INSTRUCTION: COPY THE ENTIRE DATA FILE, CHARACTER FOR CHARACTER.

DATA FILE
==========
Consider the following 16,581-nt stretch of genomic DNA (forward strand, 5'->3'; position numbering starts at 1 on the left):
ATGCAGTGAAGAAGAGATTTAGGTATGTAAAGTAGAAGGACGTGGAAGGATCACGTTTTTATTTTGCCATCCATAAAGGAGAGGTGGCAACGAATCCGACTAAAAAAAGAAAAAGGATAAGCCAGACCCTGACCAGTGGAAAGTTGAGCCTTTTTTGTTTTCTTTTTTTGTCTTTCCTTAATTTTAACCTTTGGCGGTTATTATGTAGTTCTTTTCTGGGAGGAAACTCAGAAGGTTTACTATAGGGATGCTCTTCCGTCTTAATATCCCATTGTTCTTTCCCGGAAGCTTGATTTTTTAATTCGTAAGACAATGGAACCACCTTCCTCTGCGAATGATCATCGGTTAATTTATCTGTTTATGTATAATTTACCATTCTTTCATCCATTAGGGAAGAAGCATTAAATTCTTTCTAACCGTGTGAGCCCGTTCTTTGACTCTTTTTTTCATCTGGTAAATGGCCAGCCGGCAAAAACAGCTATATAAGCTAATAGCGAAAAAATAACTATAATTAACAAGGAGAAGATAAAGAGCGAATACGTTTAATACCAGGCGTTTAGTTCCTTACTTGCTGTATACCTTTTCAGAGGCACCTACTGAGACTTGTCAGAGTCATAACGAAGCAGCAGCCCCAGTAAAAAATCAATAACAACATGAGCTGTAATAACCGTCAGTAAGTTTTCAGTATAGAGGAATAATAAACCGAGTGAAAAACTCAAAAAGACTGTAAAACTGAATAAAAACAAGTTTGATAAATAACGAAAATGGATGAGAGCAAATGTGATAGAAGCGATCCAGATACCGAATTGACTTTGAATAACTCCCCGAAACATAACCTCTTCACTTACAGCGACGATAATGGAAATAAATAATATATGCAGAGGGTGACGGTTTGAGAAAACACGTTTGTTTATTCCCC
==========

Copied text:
Consider the following 16,581-nt stretch of genomic DNA (forward strand, 5'->3'; position numbering starts at 1 on the left):
ATGCAGTGAAGAAGAGATTTAGGTATGTAAAGTAGAAGGACGTGGAAGGATCACGTTTTTATTTTGCCATCCATAAAGGAGAGGTGGCAACGAATCCGACTAAAAAAAGAAAAAGGATAAGCCAGACCCTGACCAGTGGAAAGTTGAGCCTTTTTTGTTTTCTTTTTTTGTCTTTCCTTAATTTTAACCTTTGGCGGTTATTATGTAGTTCTTTTCTGGGAGGAAACTCAGAAGGTTTACTATAGGGATGCTCTTCCGTCTTAATATCCCATTGTTCTTTCCCGGAAGCTTGATTTTTTAATTCGTAAGACAATGGAACCACCTTCCTCTGCGAATGATCATCGGTTAATTTATCTGTTTATGTATAATTTACCATTCTTTCATCCATTAGGGAAGAAGCATTAAATTCTTTCTAACCGTGTGAGCCCGTTCTTTGACTCTTTTTTTCATCTGGTAAATGGCCAGCCGGCAAAAACAGCTATATAAGCTAATAGCGAAAAAATAACTATAATTAACAAGGAGAAGATAAAGAGCGAATACGTTTAATACCAGGCGTTTAGTTCCTTACTTGCTGTATACCTTTTCAGAGGCACCTACTGAGACTTGTCAGAGTCATAACGAAGCAGCAGCCCCAGTAAAAAATCAATAACAACATGAGCTGTAATAACCGTCAGTAAGTTTTCAGTATAGAGGAATAATAAACCGAGTGAAAAACTCAAAAAGACTGTAAAACTGAATAAAAACAAGTTTGATAAATAACGAAAATGGATGAGAGCAAATGTGATAGAAGCGATCCAGATACCGAATTGACTTTGAATAACTCCCCGAAACATAACCTCTTCACTTACAGCGACGATAATGGAAATAAATAATATATGCAGAGGGTGACGGTTTGAGAAAACACGTTTGTTTATTCCCC